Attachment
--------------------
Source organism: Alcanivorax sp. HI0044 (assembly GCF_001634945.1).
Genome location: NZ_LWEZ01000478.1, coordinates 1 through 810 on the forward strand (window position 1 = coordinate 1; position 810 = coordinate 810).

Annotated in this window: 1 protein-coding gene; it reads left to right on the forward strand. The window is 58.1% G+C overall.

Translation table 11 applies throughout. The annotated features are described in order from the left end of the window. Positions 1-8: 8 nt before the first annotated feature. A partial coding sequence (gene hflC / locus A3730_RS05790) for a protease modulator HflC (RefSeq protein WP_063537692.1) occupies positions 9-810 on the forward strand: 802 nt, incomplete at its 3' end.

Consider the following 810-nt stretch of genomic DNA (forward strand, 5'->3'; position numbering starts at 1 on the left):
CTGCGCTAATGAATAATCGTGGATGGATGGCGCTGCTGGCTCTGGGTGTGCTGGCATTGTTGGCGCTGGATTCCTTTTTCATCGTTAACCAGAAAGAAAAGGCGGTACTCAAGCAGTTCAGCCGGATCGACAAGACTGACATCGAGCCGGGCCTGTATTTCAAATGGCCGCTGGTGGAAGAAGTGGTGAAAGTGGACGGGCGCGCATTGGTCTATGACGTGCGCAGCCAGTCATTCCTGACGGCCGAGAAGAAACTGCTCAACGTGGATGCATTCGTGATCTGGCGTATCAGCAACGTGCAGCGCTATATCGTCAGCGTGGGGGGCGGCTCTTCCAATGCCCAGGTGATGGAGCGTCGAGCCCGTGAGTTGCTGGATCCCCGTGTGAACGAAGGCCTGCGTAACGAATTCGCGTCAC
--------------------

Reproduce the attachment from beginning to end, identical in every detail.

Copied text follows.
Source organism: Alcanivorax sp. HI0044 (assembly GCF_001634945.1).
Genome location: NZ_LWEZ01000478.1, coordinates 1 through 810 on the forward strand (window position 1 = coordinate 1; position 810 = coordinate 810).

Annotated in this window: 1 protein-coding gene; it reads left to right on the forward strand. The window is 58.1% G+C overall.

Translation table 11 applies throughout. The annotated features are described in order from the left end of the window. Positions 1-8: 8 nt before the first annotated feature. A partial coding sequence (gene hflC / locus A3730_RS05790) for a protease modulator HflC (RefSeq protein WP_063537692.1) occupies positions 9-810 on the forward strand: 802 nt, incomplete at its 3' end.

Consider the following 810-nt stretch of genomic DNA (forward strand, 5'->3'; position numbering starts at 1 on the left):
CTGCGCTAATGAATAATCGTGGATGGATGGCGCTGCTGGCTCTGGGTGTGCTGGCATTGTTGGCGCTGGATTCCTTTTTCATCGTTAACCAGAAAGAAAAGGCGGTACTCAAGCAGTTCAGCCGGATCGACAAGACTGACATCGAGCCGGGCCTGTATTTCAAATGGCCGCTGGTGGAAGAAGTGGTGAAAGTGGACGGGCGCGCATTGGTCTATGACGTGCGCAGCCAGTCATTCCTGACGGCCGAGAAGAAACTGCTCAACGTGGATGCATTCGTGATCTGGCGTATCAGCAACGTGCAGCGCTATATCGTCAGCGTGGGGGGCGGCTCTTCCAATGCCCAGGTGATGGAGCGTCGAGCCCGTGAGTTGCTGGATCCCCGTGTGAACGAAGGCCTGCGTAACGAATTCGCGTCAC